Parents should know that the movie has some tense scenes of peril and two characters are killed. Some children may be disturbed by the way that those characters return as spirits, but some may be reassured that love never dies. There is a little potty humor. The movie’s multi-cultural range of voices and setting in pre-historic Inuit culture add a lot to the movie’s texture.

Families who see this movie should talk about which totems they would like to pick for themselves and what animals they would most like to get a chance to be. What did Kenai learn as a bear that he could not learn as a human? There is an old Native American saying that you should not judge another person until you have walked a mile in his moccosins. How does this movie make handle that idea? What do you think about his decision at the end of the movie? Talk about the movie’s perspective on what you do to make amends when you have done something terrible, and about how siblings should support each other. Be sure that children notice how the look of the movie changes when Kenai becomes a bear. As Kenai sees through a bear’s eyes, we see through his, the entire shape of the screen changing and the colors brightening. As Kenai also learns to listen, the sound of the movie becomes fuller as well.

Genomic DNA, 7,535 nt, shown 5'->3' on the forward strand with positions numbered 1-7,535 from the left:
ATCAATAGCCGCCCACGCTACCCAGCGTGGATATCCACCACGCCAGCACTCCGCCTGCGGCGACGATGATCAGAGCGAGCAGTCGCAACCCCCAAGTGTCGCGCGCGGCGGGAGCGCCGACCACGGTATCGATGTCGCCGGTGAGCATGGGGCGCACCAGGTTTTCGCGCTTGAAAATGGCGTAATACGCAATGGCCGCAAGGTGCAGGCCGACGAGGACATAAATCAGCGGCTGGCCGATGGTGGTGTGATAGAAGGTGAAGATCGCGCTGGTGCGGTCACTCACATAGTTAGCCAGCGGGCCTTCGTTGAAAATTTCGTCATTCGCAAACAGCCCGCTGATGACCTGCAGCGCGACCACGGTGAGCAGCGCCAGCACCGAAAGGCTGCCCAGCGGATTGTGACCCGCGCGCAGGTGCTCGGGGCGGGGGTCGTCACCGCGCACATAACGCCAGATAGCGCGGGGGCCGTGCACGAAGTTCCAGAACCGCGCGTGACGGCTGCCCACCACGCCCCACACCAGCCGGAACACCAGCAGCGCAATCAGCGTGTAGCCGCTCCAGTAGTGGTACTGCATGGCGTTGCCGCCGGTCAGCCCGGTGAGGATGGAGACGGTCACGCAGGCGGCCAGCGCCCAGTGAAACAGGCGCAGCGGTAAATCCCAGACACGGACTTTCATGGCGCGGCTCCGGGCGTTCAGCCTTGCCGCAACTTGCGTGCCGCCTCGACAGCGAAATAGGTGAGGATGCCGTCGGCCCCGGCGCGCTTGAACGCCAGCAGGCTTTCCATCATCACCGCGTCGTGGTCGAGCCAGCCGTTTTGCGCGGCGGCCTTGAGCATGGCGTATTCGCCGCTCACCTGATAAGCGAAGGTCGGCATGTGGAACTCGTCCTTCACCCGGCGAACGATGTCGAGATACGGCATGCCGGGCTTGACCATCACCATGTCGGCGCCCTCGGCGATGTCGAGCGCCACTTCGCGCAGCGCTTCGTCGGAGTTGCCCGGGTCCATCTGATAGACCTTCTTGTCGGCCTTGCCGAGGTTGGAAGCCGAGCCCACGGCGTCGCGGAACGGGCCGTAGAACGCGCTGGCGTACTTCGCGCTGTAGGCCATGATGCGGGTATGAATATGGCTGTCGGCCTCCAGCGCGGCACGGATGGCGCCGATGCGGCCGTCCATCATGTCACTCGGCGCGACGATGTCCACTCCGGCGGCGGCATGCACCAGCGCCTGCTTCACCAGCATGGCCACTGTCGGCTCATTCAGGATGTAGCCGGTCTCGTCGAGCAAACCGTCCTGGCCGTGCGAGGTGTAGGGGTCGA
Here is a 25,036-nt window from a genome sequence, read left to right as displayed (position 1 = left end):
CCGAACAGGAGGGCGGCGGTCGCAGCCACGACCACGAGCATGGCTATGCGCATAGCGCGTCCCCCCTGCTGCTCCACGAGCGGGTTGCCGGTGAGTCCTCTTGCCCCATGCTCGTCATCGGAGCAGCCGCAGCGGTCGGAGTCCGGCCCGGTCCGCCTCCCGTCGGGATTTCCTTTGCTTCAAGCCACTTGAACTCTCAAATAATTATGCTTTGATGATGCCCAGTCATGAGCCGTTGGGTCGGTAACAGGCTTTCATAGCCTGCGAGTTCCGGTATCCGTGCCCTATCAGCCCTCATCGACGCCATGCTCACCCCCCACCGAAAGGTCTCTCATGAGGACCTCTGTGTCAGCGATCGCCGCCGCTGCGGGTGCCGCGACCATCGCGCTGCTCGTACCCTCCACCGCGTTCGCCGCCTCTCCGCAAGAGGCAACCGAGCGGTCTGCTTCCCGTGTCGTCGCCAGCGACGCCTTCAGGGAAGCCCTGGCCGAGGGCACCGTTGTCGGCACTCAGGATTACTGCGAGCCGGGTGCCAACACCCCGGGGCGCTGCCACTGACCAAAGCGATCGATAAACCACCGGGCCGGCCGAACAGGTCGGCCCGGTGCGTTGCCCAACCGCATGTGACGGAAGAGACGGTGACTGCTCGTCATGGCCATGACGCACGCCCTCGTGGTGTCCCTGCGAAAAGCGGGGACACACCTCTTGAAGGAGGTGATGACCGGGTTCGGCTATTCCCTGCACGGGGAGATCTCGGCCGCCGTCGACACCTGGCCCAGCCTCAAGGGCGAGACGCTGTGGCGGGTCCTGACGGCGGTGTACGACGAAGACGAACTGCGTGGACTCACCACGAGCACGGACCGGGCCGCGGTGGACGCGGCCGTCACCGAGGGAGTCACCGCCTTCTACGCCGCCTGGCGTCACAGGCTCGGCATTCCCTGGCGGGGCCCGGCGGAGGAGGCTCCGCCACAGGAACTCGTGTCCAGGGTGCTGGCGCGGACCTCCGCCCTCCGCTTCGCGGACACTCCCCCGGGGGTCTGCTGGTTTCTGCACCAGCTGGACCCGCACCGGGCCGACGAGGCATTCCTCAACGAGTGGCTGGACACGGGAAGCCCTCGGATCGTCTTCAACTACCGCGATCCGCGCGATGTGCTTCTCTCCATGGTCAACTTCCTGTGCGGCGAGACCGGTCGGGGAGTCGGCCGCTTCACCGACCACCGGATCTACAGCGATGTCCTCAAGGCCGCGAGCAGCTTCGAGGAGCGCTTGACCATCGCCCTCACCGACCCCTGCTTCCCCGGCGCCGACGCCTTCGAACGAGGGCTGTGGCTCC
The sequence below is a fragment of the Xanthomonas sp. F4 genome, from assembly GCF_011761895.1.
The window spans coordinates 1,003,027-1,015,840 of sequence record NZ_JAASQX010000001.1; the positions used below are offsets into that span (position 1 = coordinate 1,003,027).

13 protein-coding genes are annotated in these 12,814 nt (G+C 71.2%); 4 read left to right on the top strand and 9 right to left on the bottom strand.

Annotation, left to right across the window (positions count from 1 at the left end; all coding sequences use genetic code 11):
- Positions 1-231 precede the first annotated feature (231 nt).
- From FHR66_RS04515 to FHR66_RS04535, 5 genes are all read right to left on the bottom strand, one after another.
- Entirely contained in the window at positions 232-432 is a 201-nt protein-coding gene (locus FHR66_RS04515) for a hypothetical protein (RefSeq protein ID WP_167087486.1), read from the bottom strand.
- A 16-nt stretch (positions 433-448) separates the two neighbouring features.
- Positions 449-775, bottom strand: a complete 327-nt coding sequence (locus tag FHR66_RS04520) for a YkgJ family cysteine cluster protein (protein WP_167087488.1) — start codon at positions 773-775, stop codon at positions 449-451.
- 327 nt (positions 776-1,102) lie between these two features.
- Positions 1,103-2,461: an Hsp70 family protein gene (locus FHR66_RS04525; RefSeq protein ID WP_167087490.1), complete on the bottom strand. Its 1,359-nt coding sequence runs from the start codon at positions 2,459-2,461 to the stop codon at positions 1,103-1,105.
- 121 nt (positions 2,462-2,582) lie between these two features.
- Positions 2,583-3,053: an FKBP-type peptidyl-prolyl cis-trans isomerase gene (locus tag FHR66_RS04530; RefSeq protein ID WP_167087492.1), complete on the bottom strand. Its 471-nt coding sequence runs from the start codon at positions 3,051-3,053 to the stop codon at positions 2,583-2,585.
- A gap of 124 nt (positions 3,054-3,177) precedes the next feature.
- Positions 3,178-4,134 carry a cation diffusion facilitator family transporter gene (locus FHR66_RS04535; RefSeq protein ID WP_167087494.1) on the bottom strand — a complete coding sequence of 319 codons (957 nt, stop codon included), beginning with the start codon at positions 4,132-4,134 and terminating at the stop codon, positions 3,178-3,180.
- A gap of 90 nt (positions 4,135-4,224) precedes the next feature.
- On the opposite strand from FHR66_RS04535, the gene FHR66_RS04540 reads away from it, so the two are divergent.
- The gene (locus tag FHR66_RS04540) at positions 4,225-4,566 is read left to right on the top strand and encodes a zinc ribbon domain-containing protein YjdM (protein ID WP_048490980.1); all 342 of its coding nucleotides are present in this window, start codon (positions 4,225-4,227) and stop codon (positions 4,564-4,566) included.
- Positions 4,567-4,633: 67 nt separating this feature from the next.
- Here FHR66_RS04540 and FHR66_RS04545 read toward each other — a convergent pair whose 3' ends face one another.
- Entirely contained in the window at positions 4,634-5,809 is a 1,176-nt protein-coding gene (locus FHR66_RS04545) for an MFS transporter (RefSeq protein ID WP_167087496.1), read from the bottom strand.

Families who see this movie will also enjoy Ice Age. Another Disney movie with a character who takes on animal shapes to learn important lessons is The Sword in the Stone. Families might like to find out more about the Northern Lights and about Inuit culture. They should adapt the bears’ discussion of “the most interesting thing that happened” on family dinners and car rides. And they will enjoy playing “I Spy” if they are able to make it a bit more creative than the moose did!

Scary Movie 3

posted by rkumar
C
Lowest Recommended Age:Mature High Schooler
Movie Release Date:2003